Commercial Real Estate is Stabilizing and Will Improve, Says NAR


The commercial real estate market will see slight improvements in 2011, according to National Association of Realtors (NAR) chief economist Lawrence Yun.

According to the economist, commercial real estate seems to be stabilizing. He says rising commercial leasing demand means overall vacancy rates have or are about to peak.

The retail sector should hold steady while office and industrial markets will have modestly declining vacancy rates in the New Year.

A NAR survey of more than 400 local market experts show vacancy rates are slowly improving though rents are still soft. An index measuring the impact of 10 variables rose to 42.6 in the third quarter, but needs to be at a level of 100 to be considered balanced.

The last time the commercial market was at 100 was in the third quarter in 2007.

Yun also predicts the improving economy will increase demand for home ownership and renting.

“Multifamily housing is the one commercial sector that has held on relatively well in the past year, and can expect the best performance in 2011,” he said.

“Apartment rents could rise by 1 to 2 percent in 2011, after having fallen in 2009 and no growth in 2010,” Yun added.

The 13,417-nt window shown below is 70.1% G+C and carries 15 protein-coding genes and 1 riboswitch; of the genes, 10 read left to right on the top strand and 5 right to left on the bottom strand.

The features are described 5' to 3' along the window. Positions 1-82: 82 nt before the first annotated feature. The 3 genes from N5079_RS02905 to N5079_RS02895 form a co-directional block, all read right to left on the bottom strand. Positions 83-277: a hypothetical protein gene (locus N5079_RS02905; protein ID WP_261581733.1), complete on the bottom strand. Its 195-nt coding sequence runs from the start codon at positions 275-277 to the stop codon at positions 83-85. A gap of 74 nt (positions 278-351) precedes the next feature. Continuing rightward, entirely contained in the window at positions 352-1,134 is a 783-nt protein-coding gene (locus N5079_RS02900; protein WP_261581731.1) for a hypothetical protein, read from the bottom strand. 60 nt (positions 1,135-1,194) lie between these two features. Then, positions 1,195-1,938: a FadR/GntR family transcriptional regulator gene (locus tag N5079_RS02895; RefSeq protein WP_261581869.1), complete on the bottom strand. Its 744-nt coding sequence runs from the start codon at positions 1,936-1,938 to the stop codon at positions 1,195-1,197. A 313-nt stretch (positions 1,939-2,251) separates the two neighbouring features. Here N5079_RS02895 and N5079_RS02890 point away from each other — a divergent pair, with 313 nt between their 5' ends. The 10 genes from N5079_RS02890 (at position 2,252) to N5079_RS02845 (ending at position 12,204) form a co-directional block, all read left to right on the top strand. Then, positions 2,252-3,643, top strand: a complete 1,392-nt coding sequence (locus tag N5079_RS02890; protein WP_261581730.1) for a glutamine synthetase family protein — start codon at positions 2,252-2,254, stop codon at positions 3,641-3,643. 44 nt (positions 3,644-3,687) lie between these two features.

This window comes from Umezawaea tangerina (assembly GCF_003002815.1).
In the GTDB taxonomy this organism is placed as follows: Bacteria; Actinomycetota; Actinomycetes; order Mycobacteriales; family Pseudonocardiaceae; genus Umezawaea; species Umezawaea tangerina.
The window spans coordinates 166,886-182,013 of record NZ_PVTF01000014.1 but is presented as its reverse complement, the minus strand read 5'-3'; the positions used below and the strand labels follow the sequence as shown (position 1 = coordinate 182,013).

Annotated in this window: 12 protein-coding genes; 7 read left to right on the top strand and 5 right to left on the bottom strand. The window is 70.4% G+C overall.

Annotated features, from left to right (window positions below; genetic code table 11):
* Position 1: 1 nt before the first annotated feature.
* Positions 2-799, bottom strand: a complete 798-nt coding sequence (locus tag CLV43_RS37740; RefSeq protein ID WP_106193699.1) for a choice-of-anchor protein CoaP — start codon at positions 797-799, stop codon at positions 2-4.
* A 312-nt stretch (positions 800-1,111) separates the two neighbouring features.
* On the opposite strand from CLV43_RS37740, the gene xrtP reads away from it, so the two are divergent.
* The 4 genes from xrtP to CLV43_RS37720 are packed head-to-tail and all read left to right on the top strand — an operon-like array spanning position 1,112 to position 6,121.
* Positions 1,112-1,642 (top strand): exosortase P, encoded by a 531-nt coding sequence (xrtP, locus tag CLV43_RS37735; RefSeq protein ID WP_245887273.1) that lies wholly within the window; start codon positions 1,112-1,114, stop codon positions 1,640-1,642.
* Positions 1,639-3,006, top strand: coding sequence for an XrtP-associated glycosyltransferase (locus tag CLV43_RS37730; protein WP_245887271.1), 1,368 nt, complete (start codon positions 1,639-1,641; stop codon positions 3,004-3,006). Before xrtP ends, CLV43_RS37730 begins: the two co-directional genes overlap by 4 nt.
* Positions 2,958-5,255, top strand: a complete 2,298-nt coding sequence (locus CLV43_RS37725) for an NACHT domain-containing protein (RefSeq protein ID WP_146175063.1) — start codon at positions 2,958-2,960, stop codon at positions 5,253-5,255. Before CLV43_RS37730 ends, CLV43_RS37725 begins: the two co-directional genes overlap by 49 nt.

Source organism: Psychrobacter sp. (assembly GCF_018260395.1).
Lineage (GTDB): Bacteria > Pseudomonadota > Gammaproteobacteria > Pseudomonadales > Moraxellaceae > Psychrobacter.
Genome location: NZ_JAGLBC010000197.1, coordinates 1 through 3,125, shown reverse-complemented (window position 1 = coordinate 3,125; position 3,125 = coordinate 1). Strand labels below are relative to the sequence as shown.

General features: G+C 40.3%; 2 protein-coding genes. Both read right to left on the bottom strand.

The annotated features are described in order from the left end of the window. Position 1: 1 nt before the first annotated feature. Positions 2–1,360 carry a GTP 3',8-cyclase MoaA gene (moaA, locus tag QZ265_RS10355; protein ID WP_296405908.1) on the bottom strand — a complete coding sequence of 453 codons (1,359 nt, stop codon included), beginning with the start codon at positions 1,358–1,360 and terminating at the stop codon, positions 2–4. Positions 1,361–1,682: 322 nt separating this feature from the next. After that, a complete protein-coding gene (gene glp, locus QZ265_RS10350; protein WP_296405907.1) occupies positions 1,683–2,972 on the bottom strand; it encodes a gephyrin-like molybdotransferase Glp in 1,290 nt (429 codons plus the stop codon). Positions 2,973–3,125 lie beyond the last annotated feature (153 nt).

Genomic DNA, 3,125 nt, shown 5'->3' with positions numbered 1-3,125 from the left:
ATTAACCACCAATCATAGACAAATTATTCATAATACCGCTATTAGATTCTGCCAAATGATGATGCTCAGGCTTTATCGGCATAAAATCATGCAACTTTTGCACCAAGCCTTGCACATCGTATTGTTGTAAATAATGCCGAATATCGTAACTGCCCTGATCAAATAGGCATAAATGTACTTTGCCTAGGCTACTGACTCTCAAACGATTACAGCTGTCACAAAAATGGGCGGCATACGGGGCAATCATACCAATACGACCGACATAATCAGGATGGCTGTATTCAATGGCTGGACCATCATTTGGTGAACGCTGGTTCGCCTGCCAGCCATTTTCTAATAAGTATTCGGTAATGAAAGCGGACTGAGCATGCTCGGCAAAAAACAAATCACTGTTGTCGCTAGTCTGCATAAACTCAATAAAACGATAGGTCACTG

According to the NAR commercial real estate outlook, vacancy rates in the office sector are forecast to decline from 16.7 percent in the fourth quarter of 2010 to 16.4 percent in the fourth quarter of 2011, but with very little change during in the first half of the year. Office rent is expected to decline.

Industrial vacancy rates are projected to decline to 13.2 percent in the fourth quarter of 2011, and rent is projected to decline 3.4 percent in 2011.

Retail vacancy rates are projected to remain stable, expected to decline just 0.1 percent in 2011, and rent is projected to decline 0.3 percent in 2011.

The multifamily housing market is expected to decline to 5.8 percent in the fourth quarter of 2011, and apartment rent is projected to experience the only rise in 2011, estimated at 1.4 percent.

A posting on NAR’s real estate blog says that though the market remains uncertain, the number of deals is increasing, which is a good sign for the commercial market.

NAR is headquartered in Chicago, Illinois.

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